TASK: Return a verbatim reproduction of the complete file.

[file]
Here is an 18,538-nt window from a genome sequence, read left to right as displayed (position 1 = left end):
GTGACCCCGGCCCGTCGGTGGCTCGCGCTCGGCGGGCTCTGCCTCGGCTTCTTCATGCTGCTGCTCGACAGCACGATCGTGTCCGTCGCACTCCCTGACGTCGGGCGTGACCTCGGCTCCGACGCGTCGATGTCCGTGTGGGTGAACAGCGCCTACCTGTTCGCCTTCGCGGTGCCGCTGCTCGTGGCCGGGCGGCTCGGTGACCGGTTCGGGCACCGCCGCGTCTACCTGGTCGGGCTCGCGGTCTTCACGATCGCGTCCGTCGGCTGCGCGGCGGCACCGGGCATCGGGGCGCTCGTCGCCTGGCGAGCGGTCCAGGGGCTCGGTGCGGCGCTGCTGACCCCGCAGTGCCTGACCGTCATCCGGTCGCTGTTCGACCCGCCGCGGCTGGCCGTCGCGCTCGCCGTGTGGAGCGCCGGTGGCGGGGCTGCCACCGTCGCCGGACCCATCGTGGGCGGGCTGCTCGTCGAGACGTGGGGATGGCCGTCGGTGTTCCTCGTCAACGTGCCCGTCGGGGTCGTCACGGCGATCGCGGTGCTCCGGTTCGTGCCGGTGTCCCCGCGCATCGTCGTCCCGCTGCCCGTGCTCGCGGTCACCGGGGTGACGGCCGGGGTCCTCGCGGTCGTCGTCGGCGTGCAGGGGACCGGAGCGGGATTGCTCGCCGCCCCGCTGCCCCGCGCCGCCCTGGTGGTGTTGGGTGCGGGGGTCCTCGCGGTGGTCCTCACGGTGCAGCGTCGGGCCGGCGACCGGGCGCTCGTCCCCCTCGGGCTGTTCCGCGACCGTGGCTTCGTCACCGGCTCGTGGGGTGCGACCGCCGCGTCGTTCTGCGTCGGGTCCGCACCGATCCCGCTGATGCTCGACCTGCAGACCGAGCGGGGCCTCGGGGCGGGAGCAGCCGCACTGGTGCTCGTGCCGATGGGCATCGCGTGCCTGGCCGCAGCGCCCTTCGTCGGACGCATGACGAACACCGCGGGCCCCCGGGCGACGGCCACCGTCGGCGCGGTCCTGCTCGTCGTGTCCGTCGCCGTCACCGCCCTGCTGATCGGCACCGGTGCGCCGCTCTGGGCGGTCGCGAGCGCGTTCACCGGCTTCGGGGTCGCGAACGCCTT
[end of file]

Here is an 18,538-nt window from a genome sequence, read left to right as displayed (position 1 = left end):
GTGACCCCGGCCCGTCGGTGGCTCGCGCTCGGCGGGCTCTGCCTCGGCTTCTTCATGCTGCTGCTCGACAGCACGATCGTGTCCGTCGCACTCCCTGACGTCGGGCGTGACCTCGGCTCCGACGCGTCGATGTCCGTGTGGGTGAACAGCGCCTACCTGTTCGCCTTCGCGGTGCCGCTGCTCGTGGCCGGGCGGCTCGGTGACCGGTTCGGGCACCGCCGCGTCTACCTGGTCGGGCTCGCGGTCTTCACGATCGCGTCCGTCGGCTGCGCGGCGGCACCGGGCATCGGGGCGCTCGTCGCCTGGCGAGCGGTCCAGGGGCTCGGTGCGGCGCTGCTGACCCCGCAGTGCCTGACCGTCATCCGGTCGCTGTTCGACCCGCCGCGGCTGGCCGTCGCGCTCGCCGTGTGGAGCGCCGGTGGCGGGGCTGCCACCGTCGCCGGACCCATCGTGGGCGGGCTGCTCGTCGAGACGTGGGGATGGCCGTCGGTGTTCCTCGTCAACGTGCCCGTCGGGGTCGTCACGGCGATCGCGGTGCTCCGGTTCGTGCCGGTGTCCCCGCGCATCGTCGTCCCGCTGCCCGTGCTCGCGGTCACCGGGGTGACGGCCGGGGTCCTCGCGGTCGTCGTCGGCGTGCAGGGGACCGGAGCGGGATTGCTCGCCGCCCCGCTGCCCCGCGCCGCCCTGGTGGTGTTGGGTGCGGGGGTCCTCGCGGTGGTCCTCACGGTGCAGCGTCGGGCCGGCGACCGGGCGCTCGTCCCCCTCGGGCTGTTCCGCGACCGTGGCTTCGTCACCGGCTCGTGGGGTGCGACCGCCGCGTCGTTCTGCGTCGGGTCCGCACCGATCCCGCTGATGCTCGACCTGCAGACCGAGCGGGGCCTCGGGGCGGGAGCAGCCGCACTGGTGCTCGTGCCGATGGGCATCGCGTGCCTGGCCGCAGCGCCCTTCGTCGGACGCATGACGAACACCGCGGGCCCCCGGGCGACGGCCACCGTCGGCGCGGTCCTGCTCGTCGTGTCCGTCGCCGTCACCGCCCTGCTGATCGGCACCGGTGCGCCGCTCTGGGCGGTCGCGAGCGCGTTCACCGGCTTCGGGGTCGCGAACGCCTT